Sierra Designs Backcountry Quilt 700 Review
Our Analysis and Test Results
Sierra Designs lists this bag as a 20℉ quilt, but the EN Comfort rating puts it a little higher at 28℉. We found the comfort rating to be about right, as any night lower than around freezing would be pretty chilly in this quilt. To get the most warmth out of the Backcountry Quilt, one tester slid her head through the tuck-away hood and tucked either side of the bag under herself.
The Backcountry Quilt is filled with 17.6 ounces of 700 fill Dridown hydrophobic duck down. This is substantially more down than most of the other bags we reviewed, but this quilt has to compensate that it's using a lower fill power and duck down instead of goose down. Still, the quilt seems to be warm enough to temperatures just under freezing, if more due to it's construction than it's down.
Weighing in at 30.1 ounces, this bag squeaks in under 2 pounds, which is often regarded as a general benchmark for ultralight sleeping bags. With the included stuff sack, it is about 31 ounces, and we're hard-pressed to really consider this an ultralight quilt, especially given that most of the other bags in the review are more than half a pound lighter. We hope that in the future Sierra Designs continues to refine this cool design into a lighter version (and fingers-crossed for no big price jumps).
We found the Backcountry Quilt 700 to be far and away the most comfortable quilt in the review. It really feels more like sleeping with a big comfy blanket than a piece of camping gear. Instead of a series of straps or zippers, the Backcountry Quilt is large enough to wrap around oneself, even overlapping itself below the sleeper. This way there aren't any straps or buckles to lay on, and nothing to come unbuckled or loose in the middle of the night. It even stayed on top of our more restless tester, who tends to sleep rotisserie style. The hood is also quite comfortable and stayed on our tester's face.
This quilt is very versatile, easy to either sleep with it like a loose blanket on a warm night in the desert or wrapped like a burrito on a shoulder season trip around freezing. It's almost as versatile as the Feathered Friends Flicker UL 40, which can be fully opened or fully closed. It's mostly versatile because of its construction, with the extra wide blanket cut and the sewn foot box. It's easy to adjust in the middle of the night, just like your bed covers at home.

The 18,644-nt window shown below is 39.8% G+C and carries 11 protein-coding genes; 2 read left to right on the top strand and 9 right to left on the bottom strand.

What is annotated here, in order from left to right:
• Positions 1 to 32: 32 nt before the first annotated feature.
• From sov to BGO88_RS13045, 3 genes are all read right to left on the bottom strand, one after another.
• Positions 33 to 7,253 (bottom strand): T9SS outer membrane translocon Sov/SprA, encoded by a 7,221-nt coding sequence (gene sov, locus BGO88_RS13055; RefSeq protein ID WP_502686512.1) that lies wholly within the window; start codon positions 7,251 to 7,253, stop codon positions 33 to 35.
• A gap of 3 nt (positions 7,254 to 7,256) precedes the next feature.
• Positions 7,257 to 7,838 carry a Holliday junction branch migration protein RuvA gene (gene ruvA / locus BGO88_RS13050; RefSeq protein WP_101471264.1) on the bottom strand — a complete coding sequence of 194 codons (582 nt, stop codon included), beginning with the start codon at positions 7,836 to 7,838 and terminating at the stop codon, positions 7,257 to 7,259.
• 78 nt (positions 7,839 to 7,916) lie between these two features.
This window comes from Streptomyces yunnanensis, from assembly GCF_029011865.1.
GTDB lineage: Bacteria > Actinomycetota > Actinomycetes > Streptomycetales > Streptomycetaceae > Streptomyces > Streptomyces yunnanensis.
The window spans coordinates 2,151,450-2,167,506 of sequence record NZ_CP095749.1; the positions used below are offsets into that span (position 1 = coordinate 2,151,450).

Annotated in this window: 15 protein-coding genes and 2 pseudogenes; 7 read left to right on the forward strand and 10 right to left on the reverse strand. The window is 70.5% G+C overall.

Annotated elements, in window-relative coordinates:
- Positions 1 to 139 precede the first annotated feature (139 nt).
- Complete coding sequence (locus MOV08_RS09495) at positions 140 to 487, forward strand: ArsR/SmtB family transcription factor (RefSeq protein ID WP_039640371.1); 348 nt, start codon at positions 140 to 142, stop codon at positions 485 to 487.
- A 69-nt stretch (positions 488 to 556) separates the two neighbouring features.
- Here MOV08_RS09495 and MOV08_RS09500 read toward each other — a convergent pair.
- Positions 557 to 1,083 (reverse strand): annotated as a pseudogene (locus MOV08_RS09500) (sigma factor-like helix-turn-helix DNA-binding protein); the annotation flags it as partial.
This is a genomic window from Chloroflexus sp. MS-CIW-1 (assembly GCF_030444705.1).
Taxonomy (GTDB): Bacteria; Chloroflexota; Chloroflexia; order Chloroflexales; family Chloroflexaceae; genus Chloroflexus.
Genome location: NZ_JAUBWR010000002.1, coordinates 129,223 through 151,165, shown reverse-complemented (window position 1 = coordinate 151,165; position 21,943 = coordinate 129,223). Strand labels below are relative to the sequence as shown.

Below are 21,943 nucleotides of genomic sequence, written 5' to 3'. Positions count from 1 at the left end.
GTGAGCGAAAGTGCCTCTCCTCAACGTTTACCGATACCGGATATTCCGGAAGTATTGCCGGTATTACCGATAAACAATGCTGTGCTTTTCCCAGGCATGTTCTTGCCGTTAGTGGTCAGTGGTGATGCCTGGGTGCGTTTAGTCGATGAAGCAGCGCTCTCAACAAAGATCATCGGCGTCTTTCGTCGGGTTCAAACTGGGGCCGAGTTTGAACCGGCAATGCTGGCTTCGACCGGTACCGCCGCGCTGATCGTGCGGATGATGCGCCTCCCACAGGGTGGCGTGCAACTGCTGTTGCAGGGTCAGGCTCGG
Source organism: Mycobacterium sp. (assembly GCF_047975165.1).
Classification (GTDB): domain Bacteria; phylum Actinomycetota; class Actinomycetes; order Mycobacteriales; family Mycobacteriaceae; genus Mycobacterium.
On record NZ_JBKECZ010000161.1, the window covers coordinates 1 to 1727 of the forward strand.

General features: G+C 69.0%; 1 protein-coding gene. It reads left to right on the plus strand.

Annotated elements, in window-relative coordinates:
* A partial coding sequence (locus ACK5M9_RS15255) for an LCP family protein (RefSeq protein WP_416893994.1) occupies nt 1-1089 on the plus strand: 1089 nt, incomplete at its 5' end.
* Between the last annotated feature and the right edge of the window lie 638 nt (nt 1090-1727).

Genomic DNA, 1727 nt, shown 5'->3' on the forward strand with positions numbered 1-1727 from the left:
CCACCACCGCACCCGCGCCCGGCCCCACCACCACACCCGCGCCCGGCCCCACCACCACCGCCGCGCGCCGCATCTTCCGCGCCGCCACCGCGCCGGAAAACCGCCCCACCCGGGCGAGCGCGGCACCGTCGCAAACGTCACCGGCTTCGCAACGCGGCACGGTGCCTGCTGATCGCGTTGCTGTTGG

This quilt doesn't have a ton of features, because it generally doesn't need them. The wide cut makes pad straps or other closures superfluous and is much simpler and more adjustable than something like the Western Mountaineering Astralite. The other two features are a hide-away hood and two hand pockets on the top corners. We found the hand pockets unnecessary and could be eliminated to save a bit of weight.
We loved the hide-away hood, which is unnoticeable until you put your face through it. It wraps over your forehead and under your chin but doesn't put pressure on your neck, and the back almost acts like a tiny pillow under your head. In fact, we preferred it over mummy bag hoods, as it stays with your face when you roll around. Because the opening can't close over your mouth, it also doesn't collect condensation. It's the first new hood idea we've seen, and frankly, it's great.
This quilt works well as a three season bag down to about freezing. While it's not the lightest bag, it still works well as a backpacking sleeping bag, especially for larger folks. It barely makes the cut for an ultralight bag, making thru-hikers potentially scoff at the extra ounces. But those who value comfort as much as the weight, this bag is pretty awesome.
At $250, this is a relatively inexpensive bag. It's still $90 more expensive than the Best Buy on a Tight Budget Hammock Gear Econ Burrow 20, but its warmer, much more comfortable, and a bit more versatile. Both achieve their lower prices probably due to duck down, which makes them heavier. All things considered, this bag is worth its price.
The Sierra Designs Backcountry Quilt 700 is hands down the comfiest quilt we tested. It feels more like sleeping with a down duvet than a sleeping bag. It's also warm down to freezing, which makes it a good three-season choice. However, it is almost 2 pounds, and way heavier than most other bags in this review. The weight will probably turn off those looking for a real ultralight option, but for those willing to carry a bit more for a really comfortable option, it's worth looking into.
Other Versions and Accessories
The Backcountry Quilt 700 also comes in a lighter 35℉ rating, which weighs in at 24 ounces and is $30 cheaper.
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